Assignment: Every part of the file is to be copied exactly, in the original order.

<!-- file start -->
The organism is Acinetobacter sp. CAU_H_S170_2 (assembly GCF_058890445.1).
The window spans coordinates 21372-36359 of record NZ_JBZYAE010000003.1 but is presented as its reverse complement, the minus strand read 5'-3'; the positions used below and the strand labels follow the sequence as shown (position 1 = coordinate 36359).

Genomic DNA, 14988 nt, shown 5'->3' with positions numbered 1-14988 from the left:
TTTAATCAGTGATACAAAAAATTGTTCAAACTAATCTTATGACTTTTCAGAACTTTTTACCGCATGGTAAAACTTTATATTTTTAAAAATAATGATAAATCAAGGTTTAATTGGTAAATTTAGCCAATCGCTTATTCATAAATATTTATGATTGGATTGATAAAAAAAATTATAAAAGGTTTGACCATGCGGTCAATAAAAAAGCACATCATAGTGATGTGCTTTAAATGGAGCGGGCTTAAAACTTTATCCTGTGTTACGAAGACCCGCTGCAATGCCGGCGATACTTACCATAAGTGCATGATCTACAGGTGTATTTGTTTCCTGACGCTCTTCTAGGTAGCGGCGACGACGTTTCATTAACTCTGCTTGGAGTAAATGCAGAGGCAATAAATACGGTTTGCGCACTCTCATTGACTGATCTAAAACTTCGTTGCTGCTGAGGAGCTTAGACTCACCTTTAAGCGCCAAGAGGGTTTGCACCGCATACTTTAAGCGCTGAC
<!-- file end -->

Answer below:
The organism is Acinetobacter sp. CAU_H_S170_2 (assembly GCF_058890445.1).
The window spans coordinates 21372-36359 of record NZ_JBZYAE010000003.1 but is presented as its reverse complement, the minus strand read 5'-3'; the positions used below and the strand labels follow the sequence as shown (position 1 = coordinate 36359).

Genomic DNA, 14988 nt, shown 5'->3' with positions numbered 1-14988 from the left:
TTTAATCAGTGATACAAAAAATTGTTCAAACTAATCTTATGACTTTTCAGAACTTTTTACCGCATGGTAAAACTTTATATTTTTAAAAATAATGATAAATCAAGGTTTAATTGGTAAATTTAGCCAATCGCTTATTCATAAATATTTATGATTGGATTGATAAAAAAAATTATAAAAGGTTTGACCATGCGGTCAATAAAAAAGCACATCATAGTGATGTGCTTTAAATGGAGCGGGCTTAAAACTTTATCCTGTGTTACGAAGACCCGCTGCAATGCCGGCGATACTTACCATAAGTGCATGATCTACAGGTGTATTTGTTTCCTGACGCTCTTCTAGGTAGCGGCGACGACGTTTCATTAACTCTGCTTGGAGTAAATGCAGAGGCAATAAATACGGTTTGCGCACTCTCATTGACTGATCTAAAACTTCGTTGCTGCTGAGGAGCTTAGACTCACCTTTAAGCGCCAAGAGGGTTTGCACCGCATACTTTAAGCGCTGAC